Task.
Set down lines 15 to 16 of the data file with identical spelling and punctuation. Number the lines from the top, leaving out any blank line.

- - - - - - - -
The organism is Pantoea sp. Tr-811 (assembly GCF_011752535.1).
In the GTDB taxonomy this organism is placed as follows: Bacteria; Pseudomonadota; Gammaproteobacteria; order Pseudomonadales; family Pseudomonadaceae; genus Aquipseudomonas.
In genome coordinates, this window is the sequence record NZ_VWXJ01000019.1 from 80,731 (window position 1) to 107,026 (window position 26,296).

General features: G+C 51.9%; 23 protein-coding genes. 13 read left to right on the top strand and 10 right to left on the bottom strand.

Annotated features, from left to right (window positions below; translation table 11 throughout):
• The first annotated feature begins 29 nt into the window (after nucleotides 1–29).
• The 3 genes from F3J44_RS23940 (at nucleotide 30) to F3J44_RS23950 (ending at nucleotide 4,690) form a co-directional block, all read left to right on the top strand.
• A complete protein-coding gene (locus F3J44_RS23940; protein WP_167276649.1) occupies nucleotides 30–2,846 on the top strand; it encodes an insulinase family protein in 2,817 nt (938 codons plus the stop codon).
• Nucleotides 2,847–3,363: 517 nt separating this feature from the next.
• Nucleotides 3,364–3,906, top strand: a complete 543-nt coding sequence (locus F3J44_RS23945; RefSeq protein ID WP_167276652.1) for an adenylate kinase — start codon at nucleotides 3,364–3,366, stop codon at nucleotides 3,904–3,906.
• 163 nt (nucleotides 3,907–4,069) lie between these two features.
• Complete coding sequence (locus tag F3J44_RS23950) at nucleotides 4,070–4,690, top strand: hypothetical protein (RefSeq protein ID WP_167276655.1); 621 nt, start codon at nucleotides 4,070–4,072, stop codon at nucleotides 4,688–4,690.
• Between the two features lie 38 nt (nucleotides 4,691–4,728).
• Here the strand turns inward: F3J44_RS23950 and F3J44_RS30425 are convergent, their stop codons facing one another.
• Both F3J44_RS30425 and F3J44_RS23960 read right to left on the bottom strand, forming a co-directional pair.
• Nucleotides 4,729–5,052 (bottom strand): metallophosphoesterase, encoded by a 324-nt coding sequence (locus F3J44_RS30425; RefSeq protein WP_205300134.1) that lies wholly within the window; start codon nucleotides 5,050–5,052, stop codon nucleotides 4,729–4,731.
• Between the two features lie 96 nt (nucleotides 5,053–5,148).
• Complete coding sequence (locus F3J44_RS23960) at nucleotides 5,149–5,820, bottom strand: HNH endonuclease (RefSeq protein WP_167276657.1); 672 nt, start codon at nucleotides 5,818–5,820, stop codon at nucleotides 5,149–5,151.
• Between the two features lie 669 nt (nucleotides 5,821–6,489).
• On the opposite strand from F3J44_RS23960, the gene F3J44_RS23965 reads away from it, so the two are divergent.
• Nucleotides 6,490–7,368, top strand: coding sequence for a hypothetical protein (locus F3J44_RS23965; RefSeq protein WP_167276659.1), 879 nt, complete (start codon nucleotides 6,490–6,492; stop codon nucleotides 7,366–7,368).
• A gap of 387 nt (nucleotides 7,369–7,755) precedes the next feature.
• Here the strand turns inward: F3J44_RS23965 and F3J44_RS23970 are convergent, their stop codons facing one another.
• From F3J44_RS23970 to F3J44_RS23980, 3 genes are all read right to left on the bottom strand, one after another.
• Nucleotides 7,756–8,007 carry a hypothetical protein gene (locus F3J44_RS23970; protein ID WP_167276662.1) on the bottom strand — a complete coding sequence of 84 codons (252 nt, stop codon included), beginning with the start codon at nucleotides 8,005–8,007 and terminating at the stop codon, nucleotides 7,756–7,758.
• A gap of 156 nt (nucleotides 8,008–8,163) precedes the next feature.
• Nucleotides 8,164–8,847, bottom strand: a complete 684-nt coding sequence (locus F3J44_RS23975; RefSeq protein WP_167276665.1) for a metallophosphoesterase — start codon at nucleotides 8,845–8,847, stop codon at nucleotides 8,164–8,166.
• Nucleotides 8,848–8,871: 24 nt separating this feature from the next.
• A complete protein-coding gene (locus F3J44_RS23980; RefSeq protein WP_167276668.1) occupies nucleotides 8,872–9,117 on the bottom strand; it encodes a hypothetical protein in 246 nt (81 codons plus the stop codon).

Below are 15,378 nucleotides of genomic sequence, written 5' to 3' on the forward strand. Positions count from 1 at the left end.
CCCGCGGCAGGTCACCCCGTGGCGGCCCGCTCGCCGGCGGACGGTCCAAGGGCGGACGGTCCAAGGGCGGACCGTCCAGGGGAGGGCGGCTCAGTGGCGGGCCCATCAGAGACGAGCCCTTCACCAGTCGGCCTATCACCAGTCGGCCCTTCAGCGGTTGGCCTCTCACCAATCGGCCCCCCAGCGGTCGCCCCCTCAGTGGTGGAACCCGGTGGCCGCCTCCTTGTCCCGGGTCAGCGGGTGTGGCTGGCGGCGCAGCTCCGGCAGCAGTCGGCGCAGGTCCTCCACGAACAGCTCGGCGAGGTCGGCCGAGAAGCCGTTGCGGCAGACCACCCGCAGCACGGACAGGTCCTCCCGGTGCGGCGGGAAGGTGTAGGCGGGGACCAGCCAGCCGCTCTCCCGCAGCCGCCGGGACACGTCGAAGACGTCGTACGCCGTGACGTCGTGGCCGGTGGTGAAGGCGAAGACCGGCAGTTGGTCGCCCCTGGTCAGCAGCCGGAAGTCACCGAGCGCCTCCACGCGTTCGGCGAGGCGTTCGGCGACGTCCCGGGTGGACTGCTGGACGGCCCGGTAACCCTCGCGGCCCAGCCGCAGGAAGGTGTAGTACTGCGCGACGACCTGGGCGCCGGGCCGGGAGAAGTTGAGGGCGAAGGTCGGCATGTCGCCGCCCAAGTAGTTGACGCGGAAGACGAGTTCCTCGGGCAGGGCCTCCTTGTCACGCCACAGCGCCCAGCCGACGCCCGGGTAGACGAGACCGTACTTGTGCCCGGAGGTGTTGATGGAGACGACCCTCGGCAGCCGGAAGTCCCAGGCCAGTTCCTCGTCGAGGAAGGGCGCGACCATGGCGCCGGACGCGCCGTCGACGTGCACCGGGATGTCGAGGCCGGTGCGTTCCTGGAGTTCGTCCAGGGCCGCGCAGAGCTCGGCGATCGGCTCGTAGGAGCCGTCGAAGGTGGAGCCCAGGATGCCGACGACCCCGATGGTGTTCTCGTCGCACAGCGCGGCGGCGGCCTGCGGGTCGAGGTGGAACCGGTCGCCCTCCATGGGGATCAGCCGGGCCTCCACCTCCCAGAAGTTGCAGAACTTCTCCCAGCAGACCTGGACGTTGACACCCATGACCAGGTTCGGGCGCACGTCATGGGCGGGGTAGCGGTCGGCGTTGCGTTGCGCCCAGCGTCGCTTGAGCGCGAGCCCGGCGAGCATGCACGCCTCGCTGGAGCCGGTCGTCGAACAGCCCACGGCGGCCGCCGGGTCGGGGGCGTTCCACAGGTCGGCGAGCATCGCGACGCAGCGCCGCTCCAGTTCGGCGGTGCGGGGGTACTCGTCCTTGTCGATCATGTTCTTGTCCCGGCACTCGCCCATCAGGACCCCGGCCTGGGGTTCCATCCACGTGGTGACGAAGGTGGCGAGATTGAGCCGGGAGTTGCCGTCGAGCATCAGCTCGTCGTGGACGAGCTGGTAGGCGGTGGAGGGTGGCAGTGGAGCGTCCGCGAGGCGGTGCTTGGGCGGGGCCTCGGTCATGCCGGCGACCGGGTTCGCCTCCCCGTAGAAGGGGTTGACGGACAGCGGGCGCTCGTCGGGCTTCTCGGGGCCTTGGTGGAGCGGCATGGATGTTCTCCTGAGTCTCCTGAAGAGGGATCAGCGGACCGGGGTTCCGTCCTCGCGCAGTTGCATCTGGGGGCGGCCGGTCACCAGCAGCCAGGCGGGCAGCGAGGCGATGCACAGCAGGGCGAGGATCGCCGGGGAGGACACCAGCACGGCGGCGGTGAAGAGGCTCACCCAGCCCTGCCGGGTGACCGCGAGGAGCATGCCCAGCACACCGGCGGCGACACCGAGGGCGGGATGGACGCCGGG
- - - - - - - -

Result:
• Both F3J44_RS30425 and F3J44_RS23960 read right to left on the bottom strand, forming a co-directional pair.
• Nucleotides 4,729–5,052 (bottom strand): metallophosphoesterase, encoded by a 324-nt coding sequence (locus F3J44_RS30425; RefSeq protein WP_205300134.1) that lies wholly within the window; start codon nucleotides 5,050–5,052, stop codon nucleotides 4,729–4,731.